Catalyst Communities | Tom McGehee
Collaboration is a concept, a network is a structure, and a movement is result.
Many pastors today are talking about movements, and many churches and ministries today are participating in, or trying to operate through networks. However, success will only be achieved if they understand and fully embrace real collaboration. Collaboration is not connection, nor is it coordination, nor even cooperation. Each of those concepts focus on the addition of elements, where real collaboration results in multiplication. Simply put, collaboration is the ability of multiple entities to do more together than any one of them could achieve by themselves.
Networks are a structure that enables collaboration for two main reasons:
First, a network’s strength is in the sum of its parts, not any individual part. Success is shared by all and conversely If any part of a network suffers the entire network's ability is downgraded.
Second, networks are poly-centric and based upon “centered set” thinking rather than “bounded set” thinking. Centered set thinking establishes a core set of values, principles or agreements, and allows a multitude of expressions as long as they align with the core thinking. Bounded sets create specific limits that define operational and organizational models, and even culture. Bounded sets grow by replication within a standard pattern (consider a fast food franchise), whereas centered sets grow through innovation in a similar direction.
If you desire real collaboration and greater impact through network participation, there are several questions you should consider:
How well do you collaborate internally? If your church operates in silos, or only though programs, then trying to operate differently with another church or organization outside your church will never really fit. It will always have to be treated differently, be seen as additional effort, and take additional time to manage. Churches, like any organization, each have their own culture. I’m not talking about theology or denomination, but rather the way things get done. Working with other organizations (like members of a network) may seem like a good strategy, but if it doesn’t fit with the operating culture of your church it won’t work. Remember the old saying “culture eats strategy for lunch”?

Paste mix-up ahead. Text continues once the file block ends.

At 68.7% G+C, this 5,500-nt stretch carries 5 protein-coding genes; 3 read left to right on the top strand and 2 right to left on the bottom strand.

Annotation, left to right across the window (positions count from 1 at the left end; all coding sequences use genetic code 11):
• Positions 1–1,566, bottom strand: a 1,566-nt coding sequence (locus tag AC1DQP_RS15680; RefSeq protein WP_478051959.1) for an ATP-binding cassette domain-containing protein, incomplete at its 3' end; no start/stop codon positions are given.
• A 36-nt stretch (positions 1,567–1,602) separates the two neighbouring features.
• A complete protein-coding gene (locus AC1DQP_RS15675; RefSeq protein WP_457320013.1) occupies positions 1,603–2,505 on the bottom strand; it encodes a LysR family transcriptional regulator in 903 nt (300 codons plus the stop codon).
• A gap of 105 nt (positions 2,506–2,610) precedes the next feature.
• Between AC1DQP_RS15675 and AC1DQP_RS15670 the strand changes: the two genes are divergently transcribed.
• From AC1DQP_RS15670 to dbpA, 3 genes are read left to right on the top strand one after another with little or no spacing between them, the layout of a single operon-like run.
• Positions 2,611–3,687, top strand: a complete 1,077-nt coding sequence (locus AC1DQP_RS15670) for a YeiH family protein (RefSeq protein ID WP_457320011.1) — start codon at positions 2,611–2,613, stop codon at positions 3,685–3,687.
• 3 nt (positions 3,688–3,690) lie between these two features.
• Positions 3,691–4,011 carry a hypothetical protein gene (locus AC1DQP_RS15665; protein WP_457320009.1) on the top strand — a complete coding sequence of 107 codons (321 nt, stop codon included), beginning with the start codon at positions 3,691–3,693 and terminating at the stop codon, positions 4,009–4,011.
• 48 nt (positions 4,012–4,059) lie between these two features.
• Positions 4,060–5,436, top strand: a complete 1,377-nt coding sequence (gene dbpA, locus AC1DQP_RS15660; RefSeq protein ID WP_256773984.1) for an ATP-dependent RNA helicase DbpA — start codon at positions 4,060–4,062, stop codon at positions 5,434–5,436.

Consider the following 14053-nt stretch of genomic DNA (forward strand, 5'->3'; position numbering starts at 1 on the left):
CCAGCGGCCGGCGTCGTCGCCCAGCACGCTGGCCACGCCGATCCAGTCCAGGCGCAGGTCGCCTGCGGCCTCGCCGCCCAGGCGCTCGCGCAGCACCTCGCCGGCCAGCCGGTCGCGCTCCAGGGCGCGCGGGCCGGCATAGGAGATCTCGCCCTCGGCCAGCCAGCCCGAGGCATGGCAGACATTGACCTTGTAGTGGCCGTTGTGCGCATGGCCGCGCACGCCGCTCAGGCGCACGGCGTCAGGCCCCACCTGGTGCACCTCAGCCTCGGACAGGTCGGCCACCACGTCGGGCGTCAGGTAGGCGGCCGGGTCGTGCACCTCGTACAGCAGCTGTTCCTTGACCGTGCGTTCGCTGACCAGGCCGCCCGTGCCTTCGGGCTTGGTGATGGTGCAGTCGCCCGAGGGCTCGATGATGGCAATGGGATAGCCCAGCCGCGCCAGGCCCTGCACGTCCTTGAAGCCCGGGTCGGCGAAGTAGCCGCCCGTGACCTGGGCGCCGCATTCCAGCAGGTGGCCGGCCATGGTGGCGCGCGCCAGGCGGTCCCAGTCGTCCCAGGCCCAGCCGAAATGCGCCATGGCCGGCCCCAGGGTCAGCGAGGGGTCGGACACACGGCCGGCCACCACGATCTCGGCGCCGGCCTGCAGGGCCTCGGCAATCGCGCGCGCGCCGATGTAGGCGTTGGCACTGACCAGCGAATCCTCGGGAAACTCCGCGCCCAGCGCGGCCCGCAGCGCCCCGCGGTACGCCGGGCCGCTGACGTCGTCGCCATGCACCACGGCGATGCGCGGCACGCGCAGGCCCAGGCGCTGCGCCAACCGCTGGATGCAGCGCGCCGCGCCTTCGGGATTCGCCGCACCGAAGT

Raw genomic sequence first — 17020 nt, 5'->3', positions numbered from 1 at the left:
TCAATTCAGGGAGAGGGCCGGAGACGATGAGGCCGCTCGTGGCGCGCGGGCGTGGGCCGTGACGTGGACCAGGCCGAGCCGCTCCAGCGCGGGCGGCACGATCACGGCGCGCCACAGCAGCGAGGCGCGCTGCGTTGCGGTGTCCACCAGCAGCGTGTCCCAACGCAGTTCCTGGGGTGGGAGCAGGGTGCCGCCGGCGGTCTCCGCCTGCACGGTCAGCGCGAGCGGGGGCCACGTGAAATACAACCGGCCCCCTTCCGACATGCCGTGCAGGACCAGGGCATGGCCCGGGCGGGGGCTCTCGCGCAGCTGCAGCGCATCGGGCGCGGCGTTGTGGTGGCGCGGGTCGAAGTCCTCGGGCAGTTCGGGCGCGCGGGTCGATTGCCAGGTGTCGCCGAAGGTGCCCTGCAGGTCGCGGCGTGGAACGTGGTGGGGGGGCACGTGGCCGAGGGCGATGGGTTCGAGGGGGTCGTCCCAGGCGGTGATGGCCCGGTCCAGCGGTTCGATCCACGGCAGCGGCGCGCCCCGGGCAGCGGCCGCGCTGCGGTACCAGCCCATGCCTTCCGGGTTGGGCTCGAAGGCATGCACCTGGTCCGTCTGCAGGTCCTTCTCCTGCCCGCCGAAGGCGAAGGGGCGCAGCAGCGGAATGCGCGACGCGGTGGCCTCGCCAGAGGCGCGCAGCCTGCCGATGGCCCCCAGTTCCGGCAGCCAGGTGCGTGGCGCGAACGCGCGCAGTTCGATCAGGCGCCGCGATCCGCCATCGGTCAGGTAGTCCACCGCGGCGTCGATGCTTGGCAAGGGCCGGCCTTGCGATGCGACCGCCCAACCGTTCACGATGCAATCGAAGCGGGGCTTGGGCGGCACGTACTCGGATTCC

How do you measure success? Collaboration is about the multiplied power of the whole, not just the increase of each of its parts. Many today talk of “Kingdom impact”. But, do the metrics you use measure impact of the whole, or mostly of yourself? Metrics are the most powerful behavior lever. ‘You get what you measure” as the saying goes.
How do you define risk? If collaboration multiplies impact, then it also has an associated collective risk.
What is the view of time? There is an African saying “if you want to go fast, go alone. If you want to go far, go with others.”
How you answer these questions may help you understand how well your church is positioned for collaboration. This can be difficult for many churches due to their current operating model or culture. For example, the traditional US mega-church is the antithesis of collaboration. It is focused on its own impact through its own growth, and in its own way. It is a “one stop shop”
for all things pertaining to evangelism and Christian growth.
By definition a movement incorporates both the concept of collaboration and a network structure. Movements multiply impact and develop in a non-centralized way. So, if you want to see movement, you need to be comfortable in operating within a network structure, and that requires that you both understand and embrace true collaboration.
NewThing is a great example of a centered set network with a truly global vision. As such they are very well positioned to help create church planting movements. For over two decades I have worked with organizations to provide a process of collaboration to help them achieve greater results. Through partnership with NewThing, we have created “Catalyst Communities”, a scalable collaborative approach to help launch networks that lead to movements.